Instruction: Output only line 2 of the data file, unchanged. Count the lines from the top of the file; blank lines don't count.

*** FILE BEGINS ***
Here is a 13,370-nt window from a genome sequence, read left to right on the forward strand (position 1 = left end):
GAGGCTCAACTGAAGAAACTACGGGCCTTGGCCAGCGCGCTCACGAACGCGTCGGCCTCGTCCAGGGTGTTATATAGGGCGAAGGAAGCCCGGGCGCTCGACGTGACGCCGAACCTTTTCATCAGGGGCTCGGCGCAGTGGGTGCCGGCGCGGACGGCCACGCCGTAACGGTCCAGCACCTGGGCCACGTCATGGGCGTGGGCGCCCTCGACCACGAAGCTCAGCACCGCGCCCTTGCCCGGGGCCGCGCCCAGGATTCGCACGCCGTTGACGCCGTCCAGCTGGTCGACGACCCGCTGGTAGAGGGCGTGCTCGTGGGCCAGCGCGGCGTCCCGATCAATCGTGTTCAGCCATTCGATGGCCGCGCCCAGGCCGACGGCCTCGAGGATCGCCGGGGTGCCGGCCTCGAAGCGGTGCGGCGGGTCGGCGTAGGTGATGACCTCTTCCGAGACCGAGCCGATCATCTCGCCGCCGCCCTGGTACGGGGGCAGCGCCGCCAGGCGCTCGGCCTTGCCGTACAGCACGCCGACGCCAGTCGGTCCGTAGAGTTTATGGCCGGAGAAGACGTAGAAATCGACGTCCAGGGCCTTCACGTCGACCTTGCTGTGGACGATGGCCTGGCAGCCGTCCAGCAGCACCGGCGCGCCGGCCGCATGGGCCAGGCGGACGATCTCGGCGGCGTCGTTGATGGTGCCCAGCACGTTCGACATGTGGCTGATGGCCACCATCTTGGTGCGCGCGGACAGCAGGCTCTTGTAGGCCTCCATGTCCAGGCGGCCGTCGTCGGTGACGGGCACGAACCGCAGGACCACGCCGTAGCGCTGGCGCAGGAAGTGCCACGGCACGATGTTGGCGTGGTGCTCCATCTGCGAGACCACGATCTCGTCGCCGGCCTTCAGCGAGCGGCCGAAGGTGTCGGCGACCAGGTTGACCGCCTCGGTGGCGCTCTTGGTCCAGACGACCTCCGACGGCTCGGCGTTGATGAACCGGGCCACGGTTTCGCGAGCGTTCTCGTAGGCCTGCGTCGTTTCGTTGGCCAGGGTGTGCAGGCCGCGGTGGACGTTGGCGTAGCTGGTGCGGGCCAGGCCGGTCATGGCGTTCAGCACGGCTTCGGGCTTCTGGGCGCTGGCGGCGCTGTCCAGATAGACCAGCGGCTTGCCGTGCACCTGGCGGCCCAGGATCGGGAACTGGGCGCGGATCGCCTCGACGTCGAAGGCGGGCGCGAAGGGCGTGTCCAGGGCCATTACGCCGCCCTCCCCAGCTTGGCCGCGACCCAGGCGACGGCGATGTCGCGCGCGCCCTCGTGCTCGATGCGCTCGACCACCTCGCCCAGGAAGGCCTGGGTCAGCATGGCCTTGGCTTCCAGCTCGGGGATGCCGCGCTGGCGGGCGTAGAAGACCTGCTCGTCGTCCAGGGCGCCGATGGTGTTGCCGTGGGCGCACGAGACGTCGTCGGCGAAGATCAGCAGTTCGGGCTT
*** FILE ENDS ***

GAGGCTCAACTGAAGAAACTACGGGCCTTGGCCAGCGCGCTCACGAACGCGTCGGCCTCGTCCAGGGTGTTATATAGGGCGAAGGAAGCCCGGGCGCTCGACGTGACGCCGAACCTTTTCATCAGGGGCTCGGCGCAGTGGGTGCCGGCGCGGACGGCCACGCCGTAACGGTCCAGCACCTGGGCCACGTCATGGGCGTGGGCGCCCTCGACCACGAAGCTCAGCACCGCGCCCTTGCCCGGGGCCGCGCCCAGGATTCGCACGCCGTTGACGCCGTCCAGCTGGTCGACGACCCGCTGGTAGAGGGCGTGCTCGTGGGCCAGCGCGGCGTCCCGATCAATCGTGTTCAGCCATTCGATGGCCGCGCCCAGGCCGACGGCCTCGAGGATCGCCGGGGTGCCGGCCTCGAAGCGGTGCGGCGGGTCGGCGTAGGTGATGACCTCTTCCGAGACCGAGCCGATCATCTCGCCGCCGCCCTGGTACGGGGGCAGCGCCGCCAGGCGCTCGGCCTTGCCGTACAGCACGCCGACGCCAGTCGGTCCGTAGAGTTTATGGCCGGAGAAGACGTAGAAATCGACGTCCAGGGCCTTCACGTCGACCTTGCTGTGGACGATGGCCTGGCAGCCGTCCAGCAGCACCGGCGCGCCGGCCGCATGGGCCAGGCGGACGATCTCGGCGGCGTCGTTGATGGTGCCCAGCACGTTCGACATGTGGCTGATGGCCACCATCTTGGTGCGCGCGGACAGCAGGCTCTTGTAGGCCTCCATGTCCAGGCGGCCGTCGTCGGTGACGGGCACGAACCGCAGGACCACGCCGTAGCGCTGGCGCAGGAAGTGCCACGGCACGATGTTGGCGTGGTGCTCCATCTGCGAGACCACGATCTCGTCGCCGGCCTTCAGCGAGCGGCCGAAGGTGTCGGCGACCAGGTTGACCGCCTCGGTGGCGCTCTTGGTCCAGACGACCTCCGACGGCTCGGCGTTGATGAACCGGGCCACGGTTTCGCGAGCGTTCTCGTAGGCCTGCGTCGTTTCGTTGGCCAGGGTGTGCAGGCCGCGGTGGACGTTGGCGTAGCTGGTGCGGGCCAGGCCGGTCATGGCGTTCAGCACGGCTTCGGGCTTCTGGGCGCTGGCGGCGCTGTCCAGATAGACCAGCGGCTTGCCGTGCACCTGGCGGCCCAGGATCGGGAACTGGGCGCGGATCGCCTCGACGTCGAAGGCGGGCGCGAAGGGCGTGTCCAGGGCCATTACGCCGCCCTCCCCAGCTTGGCCGCGACCCAGGCGACGGCGATGTCGCGCGCGCCCTCGTGCTCGATGCGCTCGACCACCTCGCCCAGGAAGGCCTGGGTCAGCATGGCCTTGGCTTCCAGCTCGGGGATGCCGCGCTGGCGGGCGTAGAAGACCTGCTCGTCGTCCAGGGCGCCGATGGTGTTGCCGTGGGCGCACGAGACGTCGTCGGCGAAGATCAGCAGTTCGGGCTT